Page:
A daughter went to court, unhappy that her father decided to take for himself assets of a trust that the daughter believed should go to her. The father responded that he was only doing what the plain language of the trust allowed him to do.

While the daughter may have disapproved of what her father did, the California Court of Appeal pointed out in a recent ruling (Tubbs v. Berkowitz), that the father was simply acting in a manner specifically allowed by the trust.

Harry Berkowitz and his wife created a trust in 2005, with both of them serving as trustees while they were alive. The trust provided that, after the death of the first spouse, the trustee (the surviving spouse) was required to allocate the trust assets between the marital trust and the surviving spouse’s trust.

Both the marital trust and the surviving spouse’s trust would provide support for the surviving spouse for life. When the surviving spouse died, the remaining assets of both trusts would be distributed to trusts for the children and grandchildren.

The couple had two children, Janice Tubbs and her brother, and three grandchildren, the children of Tubbs.

The marital trust, however, gave the surviving spouse a “general power of appointment”; the focus of the dispute between Tubbs and her father.

It said, “at any time during the surviving spouse’s life, the trustee shall distribute all or any part of the trust … to such one or more persons and entities, including the surviving spouse or the surviving spouse’s estate.”

Mrs. Berkowitz passed away in 2011, requiring Berkowitz to allocate the trust’s assets. He filed a petition with the probate court in Orange County in April of 2017 to confirm his proposed allocation of the assets. Tubbs filed objections to his petition.

Berkowitz then exercised his general power of appointment and distributed all of the trust’s assets to himself. This effectively stripped the contingent beneficiaries (Tubbs, her brother and her children) of their right to distributions when Berkowitz died.

In December of 2017 Tubbs petitioned the court to stop her father from taking the trust’s assets. She asked the court to interpret the words of the trust to mean that they “were not intended to provide unlimited powers of appointment,” and that the remainder beneficiaries … have vested rights to property, which are not subject to divestment.”

As a successor trustee, she argued, Berkowitz had a fiduciary duty to these beneficiaries that would be violated by transferring all of the trust’s assets to himself.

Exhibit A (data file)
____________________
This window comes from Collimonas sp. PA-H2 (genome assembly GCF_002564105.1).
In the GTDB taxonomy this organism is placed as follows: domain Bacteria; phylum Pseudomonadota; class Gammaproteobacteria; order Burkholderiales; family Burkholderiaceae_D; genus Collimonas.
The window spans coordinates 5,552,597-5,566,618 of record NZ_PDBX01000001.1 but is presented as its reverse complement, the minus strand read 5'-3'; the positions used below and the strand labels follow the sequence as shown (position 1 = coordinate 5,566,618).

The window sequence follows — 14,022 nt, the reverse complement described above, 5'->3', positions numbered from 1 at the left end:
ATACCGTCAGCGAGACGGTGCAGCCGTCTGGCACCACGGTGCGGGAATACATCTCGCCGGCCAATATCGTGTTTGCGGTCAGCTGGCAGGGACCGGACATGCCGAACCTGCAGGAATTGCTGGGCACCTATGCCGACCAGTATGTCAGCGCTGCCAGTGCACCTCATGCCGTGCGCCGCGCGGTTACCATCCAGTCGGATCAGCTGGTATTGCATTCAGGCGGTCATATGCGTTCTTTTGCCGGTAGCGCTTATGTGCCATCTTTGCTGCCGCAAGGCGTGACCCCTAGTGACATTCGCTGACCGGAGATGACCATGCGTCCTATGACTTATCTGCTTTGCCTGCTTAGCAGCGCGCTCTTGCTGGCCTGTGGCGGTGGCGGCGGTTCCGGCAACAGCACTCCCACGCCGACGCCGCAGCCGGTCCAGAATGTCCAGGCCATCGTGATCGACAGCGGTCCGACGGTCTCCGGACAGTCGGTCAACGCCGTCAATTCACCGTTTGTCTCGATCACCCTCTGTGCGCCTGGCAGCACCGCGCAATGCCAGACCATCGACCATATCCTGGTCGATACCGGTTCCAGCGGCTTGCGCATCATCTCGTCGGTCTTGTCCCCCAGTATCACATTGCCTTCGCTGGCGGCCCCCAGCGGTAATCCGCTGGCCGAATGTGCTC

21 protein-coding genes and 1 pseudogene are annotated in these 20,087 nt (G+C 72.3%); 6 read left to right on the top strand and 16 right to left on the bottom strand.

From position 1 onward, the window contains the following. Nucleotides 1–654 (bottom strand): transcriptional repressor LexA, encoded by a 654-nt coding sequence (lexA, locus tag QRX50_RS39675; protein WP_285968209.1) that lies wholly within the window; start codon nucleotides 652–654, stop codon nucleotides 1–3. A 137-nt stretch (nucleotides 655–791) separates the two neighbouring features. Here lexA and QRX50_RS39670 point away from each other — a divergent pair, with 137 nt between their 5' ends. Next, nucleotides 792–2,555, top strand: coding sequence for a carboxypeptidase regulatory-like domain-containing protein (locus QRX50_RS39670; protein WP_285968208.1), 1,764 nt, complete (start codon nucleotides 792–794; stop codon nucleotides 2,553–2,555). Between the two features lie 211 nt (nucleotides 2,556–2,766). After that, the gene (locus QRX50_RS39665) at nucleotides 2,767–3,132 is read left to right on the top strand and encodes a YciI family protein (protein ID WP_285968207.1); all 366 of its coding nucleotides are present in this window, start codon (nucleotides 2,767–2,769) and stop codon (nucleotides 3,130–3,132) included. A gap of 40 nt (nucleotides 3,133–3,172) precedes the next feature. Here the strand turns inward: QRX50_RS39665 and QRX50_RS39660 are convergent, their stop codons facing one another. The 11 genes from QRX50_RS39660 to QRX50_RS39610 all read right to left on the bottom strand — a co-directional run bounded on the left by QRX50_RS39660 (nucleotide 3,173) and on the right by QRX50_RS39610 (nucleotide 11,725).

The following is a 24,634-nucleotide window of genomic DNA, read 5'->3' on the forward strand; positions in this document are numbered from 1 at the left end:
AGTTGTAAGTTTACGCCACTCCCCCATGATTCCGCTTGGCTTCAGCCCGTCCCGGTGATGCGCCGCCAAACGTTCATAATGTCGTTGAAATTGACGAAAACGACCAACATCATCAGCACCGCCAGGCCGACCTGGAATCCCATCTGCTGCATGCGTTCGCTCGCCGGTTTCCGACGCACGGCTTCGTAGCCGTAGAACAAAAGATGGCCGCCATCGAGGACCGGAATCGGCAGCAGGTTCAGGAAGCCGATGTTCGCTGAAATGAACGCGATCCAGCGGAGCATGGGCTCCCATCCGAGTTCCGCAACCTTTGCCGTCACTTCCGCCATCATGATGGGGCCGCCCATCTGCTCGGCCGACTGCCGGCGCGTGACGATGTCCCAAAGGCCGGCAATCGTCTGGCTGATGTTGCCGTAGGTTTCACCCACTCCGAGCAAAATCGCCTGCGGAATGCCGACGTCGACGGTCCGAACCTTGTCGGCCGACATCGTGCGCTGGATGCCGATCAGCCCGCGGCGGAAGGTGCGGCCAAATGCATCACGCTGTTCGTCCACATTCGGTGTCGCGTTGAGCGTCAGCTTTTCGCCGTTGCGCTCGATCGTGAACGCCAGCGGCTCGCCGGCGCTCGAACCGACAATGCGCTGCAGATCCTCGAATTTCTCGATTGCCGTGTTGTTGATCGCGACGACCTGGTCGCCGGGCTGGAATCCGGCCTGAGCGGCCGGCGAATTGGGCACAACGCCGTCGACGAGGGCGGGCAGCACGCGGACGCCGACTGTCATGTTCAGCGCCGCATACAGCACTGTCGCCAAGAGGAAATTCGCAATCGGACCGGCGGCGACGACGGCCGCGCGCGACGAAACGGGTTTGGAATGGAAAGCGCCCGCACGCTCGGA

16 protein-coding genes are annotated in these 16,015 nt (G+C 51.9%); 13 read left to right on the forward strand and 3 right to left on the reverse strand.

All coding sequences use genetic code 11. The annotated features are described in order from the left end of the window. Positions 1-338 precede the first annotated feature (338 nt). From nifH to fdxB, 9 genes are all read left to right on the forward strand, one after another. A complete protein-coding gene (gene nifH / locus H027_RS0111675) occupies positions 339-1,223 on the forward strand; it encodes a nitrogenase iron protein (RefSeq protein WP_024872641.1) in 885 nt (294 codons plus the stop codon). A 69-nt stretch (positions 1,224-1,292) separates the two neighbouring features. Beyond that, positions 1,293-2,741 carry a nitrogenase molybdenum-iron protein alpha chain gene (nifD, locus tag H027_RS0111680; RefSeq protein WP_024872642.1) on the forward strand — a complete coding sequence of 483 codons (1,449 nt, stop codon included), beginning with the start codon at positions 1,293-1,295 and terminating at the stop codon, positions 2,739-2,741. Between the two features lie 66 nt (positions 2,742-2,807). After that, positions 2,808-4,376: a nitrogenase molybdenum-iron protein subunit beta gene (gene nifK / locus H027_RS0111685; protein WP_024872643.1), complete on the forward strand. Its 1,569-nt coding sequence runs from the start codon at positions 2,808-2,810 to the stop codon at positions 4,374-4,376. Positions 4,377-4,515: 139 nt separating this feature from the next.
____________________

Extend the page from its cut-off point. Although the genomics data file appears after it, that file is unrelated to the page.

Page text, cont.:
Berkowitz replied that the general power of appointment provisions in the trust gave him “the right and power” to transfer trust assets to himself “for any reason or no reason.”

He acknowledged that he had certain fiduciary obligations as a trustee. But in his role as recipient of the powers of appointment, Berkowitz said, he “had no duties whatsoever to other beneficiaries.”

He filed a motion for summary judgment, meaning that he asked the court to rule that there were no material facts that had to be determined at trial, and that he was entitled to win based on the law.

Tubbs objected, arguing that her father breached an implied covenant of good faith and fair dealing.

The court ruled in favor of Berkowitz. It said the general power of appointment provision gave the surviving spouse “essentially unfettered discretion” to direct the trustee to distribute the trust’s asset. The fact that Berkowitz was both settlor and trustee was irrelevant, it said.

“If faced with the exercise of a power of appointment by Harry-as-Settlor…, Harry-as-Trustee has no discretion but to follow those directions,” the court pointed out. It granted his motion for summary judgment. Tubbs appealed.

The appellate court noted that the power of appointment gave Berkowitz the “equivalent to a grant of absolute ownership” in the trust’s assets. Unlike a trustee, the holder of such a power has no fiduciary obligation to others.

If Berkowitz had appointed someone else to act as successor trustee, the justices pointed out, that person would have been obliged to transfer the assets to Berkowitz. So Berkowitz was not violating his duties as a trustee when he did the same thing – a transfer that was “expressly authorized and required” under terms of the trust.

In addition to upholding the lower court’s decision, the justices awarded Berkowitz his costs.

By Stefan O’Grady